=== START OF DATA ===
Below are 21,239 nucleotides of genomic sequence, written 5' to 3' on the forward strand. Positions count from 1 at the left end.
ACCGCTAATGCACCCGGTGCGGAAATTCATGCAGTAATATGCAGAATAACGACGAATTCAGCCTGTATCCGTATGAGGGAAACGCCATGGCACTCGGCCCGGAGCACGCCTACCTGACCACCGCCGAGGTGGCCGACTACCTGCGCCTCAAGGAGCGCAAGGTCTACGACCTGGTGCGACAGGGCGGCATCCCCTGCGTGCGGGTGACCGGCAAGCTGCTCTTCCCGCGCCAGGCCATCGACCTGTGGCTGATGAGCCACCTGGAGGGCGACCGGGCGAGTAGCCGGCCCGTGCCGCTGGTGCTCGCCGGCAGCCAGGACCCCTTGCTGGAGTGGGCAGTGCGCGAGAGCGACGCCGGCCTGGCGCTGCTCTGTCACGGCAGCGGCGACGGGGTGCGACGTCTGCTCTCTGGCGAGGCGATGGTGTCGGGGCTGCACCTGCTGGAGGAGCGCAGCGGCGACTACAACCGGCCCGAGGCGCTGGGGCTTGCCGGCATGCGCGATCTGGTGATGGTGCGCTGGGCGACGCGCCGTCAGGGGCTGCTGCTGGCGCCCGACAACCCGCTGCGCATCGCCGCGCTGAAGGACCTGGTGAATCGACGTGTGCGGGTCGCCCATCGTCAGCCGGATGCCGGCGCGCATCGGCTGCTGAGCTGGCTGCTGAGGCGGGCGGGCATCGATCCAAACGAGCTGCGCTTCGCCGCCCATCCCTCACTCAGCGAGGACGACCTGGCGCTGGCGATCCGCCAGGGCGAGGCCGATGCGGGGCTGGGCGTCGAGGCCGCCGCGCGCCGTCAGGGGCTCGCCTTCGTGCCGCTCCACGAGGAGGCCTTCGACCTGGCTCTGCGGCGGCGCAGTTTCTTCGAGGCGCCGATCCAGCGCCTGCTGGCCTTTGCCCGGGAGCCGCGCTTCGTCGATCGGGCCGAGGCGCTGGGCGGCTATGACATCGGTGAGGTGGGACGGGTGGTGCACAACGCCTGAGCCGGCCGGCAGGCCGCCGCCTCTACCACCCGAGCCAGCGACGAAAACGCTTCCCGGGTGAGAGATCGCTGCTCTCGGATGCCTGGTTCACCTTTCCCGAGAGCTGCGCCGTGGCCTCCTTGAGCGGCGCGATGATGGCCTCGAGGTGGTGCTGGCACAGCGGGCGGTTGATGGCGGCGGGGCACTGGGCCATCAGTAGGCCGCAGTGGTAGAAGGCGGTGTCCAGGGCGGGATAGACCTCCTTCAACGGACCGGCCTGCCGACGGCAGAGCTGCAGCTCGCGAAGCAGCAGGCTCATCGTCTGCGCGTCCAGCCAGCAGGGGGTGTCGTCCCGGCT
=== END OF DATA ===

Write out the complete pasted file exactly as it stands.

Below are 21,239 nucleotides of genomic sequence, written 5' to 3' on the forward strand. Positions count from 1 at the left end.
ACCGCTAATGCACCCGGTGCGGAAATTCATGCAGTAATATGCAGAATAACGACGAATTCAGCCTGTATCCGTATGAGGGAAACGCCATGGCACTCGGCCCGGAGCACGCCTACCTGACCACCGCCGAGGTGGCCGACTACCTGCGCCTCAAGGAGCGCAAGGTCTACGACCTGGTGCGACAGGGCGGCATCCCCTGCGTGCGGGTGACCGGCAAGCTGCTCTTCCCGCGCCAGGCCATCGACCTGTGGCTGATGAGCCACCTGGAGGGCGACCGGGCGAGTAGCCGGCCCGTGCCGCTGGTGCTCGCCGGCAGCCAGGACCCCTTGCTGGAGTGGGCAGTGCGCGAGAGCGACGCCGGCCTGGCGCTGCTCTGTCACGGCAGCGGCGACGGGGTGCGACGTCTGCTCTCTGGCGAGGCGATGGTGTCGGGGCTGCACCTGCTGGAGGAGCGCAGCGGCGACTACAACCGGCCCGAGGCGCTGGGGCTTGCCGGCATGCGCGATCTGGTGATGGTGCGCTGGGCGACGCGCCGTCAGGGGCTGCTGCTGGCGCCCGACAACCCGCTGCGCATCGCCGCGCTGAAGGACCTGGTGAATCGACGTGTGCGGGTCGCCCATCGTCAGCCGGATGCCGGCGCGCATCGGCTGCTGAGCTGGCTGCTGAGGCGGGCGGGCATCGATCCAAACGAGCTGCGCTTCGCCGCCCATCCCTCACTCAGCGAGGACGACCTGGCGCTGGCGATCCGCCAGGGCGAGGCCGATGCGGGGCTGGGCGTCGAGGCCGCCGCGCGCCGTCAGGGGCTCGCCTTCGTGCCGCTCCACGAGGAGGCCTTCGACCTGGCTCTGCGGCGGCGCAGTTTCTTCGAGGCGCCGATCCAGCGCCTGCTGGCCTTTGCCCGGGAGCCGCGCTTCGTCGATCGGGCCGAGGCGCTGGGCGGCTATGACATCGGTGAGGTGGGACGGGTGGTGCACAACGCCTGAGCCGGCCGGCAGGCCGCCGCCTCTACCACCCGAGCCAGCGACGAAAACGCTTCCCGGGTGAGAGATCGCTGCTCTCGGATGCCTGGTTCACCTTTCCCGAGAGCTGCGCCGTGGCCTCCTTGAGCGGCGCGATGATGGCCTCGAGGTGGTGCTGGCACAGCGGGCGGTTGATGGCGGCGGGGCACTGGGCCATCAGTAGGCCGCAGTGGTAGAAGGCGGTGTCCAGGGCGGGATAGACCTCCTTCAACGGACCGGCCTGCCGACGGCAGAGCTGCAGCTCGCGAAGCAGCAGGCTCATCGTCTGCGCGTCCAGCCAGCAGGGGGTGTCGTCCCGGCT